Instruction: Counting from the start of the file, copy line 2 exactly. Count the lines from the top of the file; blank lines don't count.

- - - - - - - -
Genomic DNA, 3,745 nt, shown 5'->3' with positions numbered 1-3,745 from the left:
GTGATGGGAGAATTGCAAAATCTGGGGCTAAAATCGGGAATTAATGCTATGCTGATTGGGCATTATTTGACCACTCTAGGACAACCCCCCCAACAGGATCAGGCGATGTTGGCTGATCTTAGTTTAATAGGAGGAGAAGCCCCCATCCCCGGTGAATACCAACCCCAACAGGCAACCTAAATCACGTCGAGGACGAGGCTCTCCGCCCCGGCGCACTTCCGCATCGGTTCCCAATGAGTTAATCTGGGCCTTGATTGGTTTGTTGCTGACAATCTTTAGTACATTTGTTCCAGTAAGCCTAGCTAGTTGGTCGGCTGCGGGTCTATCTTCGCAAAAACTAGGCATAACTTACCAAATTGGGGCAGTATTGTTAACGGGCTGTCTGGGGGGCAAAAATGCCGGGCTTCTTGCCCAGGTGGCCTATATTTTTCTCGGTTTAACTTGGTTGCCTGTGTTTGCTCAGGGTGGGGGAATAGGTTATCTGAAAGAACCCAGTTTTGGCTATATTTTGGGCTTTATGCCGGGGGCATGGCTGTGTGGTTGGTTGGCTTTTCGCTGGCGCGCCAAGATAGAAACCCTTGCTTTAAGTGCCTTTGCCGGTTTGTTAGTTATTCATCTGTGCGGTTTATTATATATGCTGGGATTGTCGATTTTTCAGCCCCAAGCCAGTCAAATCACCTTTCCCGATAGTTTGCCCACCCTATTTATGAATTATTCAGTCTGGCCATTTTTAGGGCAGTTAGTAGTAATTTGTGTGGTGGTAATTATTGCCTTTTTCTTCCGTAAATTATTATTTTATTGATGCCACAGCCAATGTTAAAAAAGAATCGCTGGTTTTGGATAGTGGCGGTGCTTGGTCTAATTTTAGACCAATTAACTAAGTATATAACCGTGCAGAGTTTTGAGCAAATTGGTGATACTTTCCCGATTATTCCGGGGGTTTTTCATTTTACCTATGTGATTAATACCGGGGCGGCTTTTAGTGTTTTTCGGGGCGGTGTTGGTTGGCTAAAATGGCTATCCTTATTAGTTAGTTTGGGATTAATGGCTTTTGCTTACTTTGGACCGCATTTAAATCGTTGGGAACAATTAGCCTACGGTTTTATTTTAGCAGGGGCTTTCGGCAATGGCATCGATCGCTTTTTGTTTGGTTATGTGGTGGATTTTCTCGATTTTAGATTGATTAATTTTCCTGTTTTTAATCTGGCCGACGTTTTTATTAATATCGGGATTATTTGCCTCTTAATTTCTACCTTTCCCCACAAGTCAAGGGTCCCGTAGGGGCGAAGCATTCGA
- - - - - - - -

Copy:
GTGATGGGAGAATTGCAAAATCTGGGGCTAAAATCGGGAATTAATGCTATGCTGATTGGGCATTATTTGACCACTCTAGGACAACCCCCCCAACAGGATCAGGCGATGTTGGCTGATCTTAGTTTAATAGGAGGAGAAGCCCCCATCCCCGGTGAATACCAACCCCAACAGGCAACCTAAATCACGTCGAGGACGAGGCTCTCCGCCCCGGCGCACTTCCGCATCGGTTCCCAATGAGTTAATCTGGGCCTTGATTGGTTTGTTGCTGACAATCTTTAGTACATTTGTTCCAGTAAGCCTAGCTAGTTGGTCGGCTGCGGGTCTATCTTCGCAAAAACTAGGCATAACTTACCAAATTGGGGCAGTATTGTTAACGGGCTGTCTGGGGGGCAAAAATGCCGGGCTTCTTGCCCAGGTGGCCTATATTTTTCTCGGTTTAACTTGGTTGCCTGTGTTTGCTCAGGGTGGGGGAATAGGTTATCTGAAAGAACCCAGTTTTGGCTATATTTTGGGCTTTATGCCGGGGGCATGGCTGTGTGGTTGGTTGGCTTTTCGCTGGCGCGCCAAGATAGAAACCCTTGCTTTAAGTGCCTTTGCCGGTTTGTTAGTTATTCATCTGTGCGGTTTATTATATATGCTGGGATTGTCGATTTTTCAGCCCCAAGCCAGTCAAATCACCTTTCCCGATAGTTTGCCCACCCTATTTATGAATTATTCAGTCTGGCCATTTTTAGGGCAGTTAGTAGTAATTTGTGTGGTGGTAATTATTGCCTTTTTCTTCCGTAAATTATTATTTTATTGATGCCACAGCCAATGTTAAAAAAGAATCGCTGGTTTTGGATAGTGGCGGTGCTTGGTCTAATTTTAGACCAATTAACTAAGTATATAACCGTGCAGAGTTTTGAGCAAATTGGTGATACTTTCCCGATTATTCCGGGGGTTTTTCATTTTACCTATGTGATTAATACCGGGGCGGCTTTTAGTGTTTTTCGGGGCGGTGTTGGTTGGCTAAAATGGCTATCCTTATTAGTTAGTTTGGGATTAATGGCTTTTGCTTACTTTGGACCGCATTTAAATCGTTGGGAACAATTAGCCTACGGTTTTATTTTAGCAGGGGCTTTCGGCAATGGCATCGATCGCTTTTTGTTTGGTTATGTGGTGGATTTTCTCGATTTTAGATTGATTAATTTTCCTGTTTTTAATCTGGCCGACGTTTTTATTAATATCGGGATTATTTGCCTCTTAATTTCTACCTTTCCCCACAAGTCAAGGGTCCCGTAGGGGCGAAGCATTCGA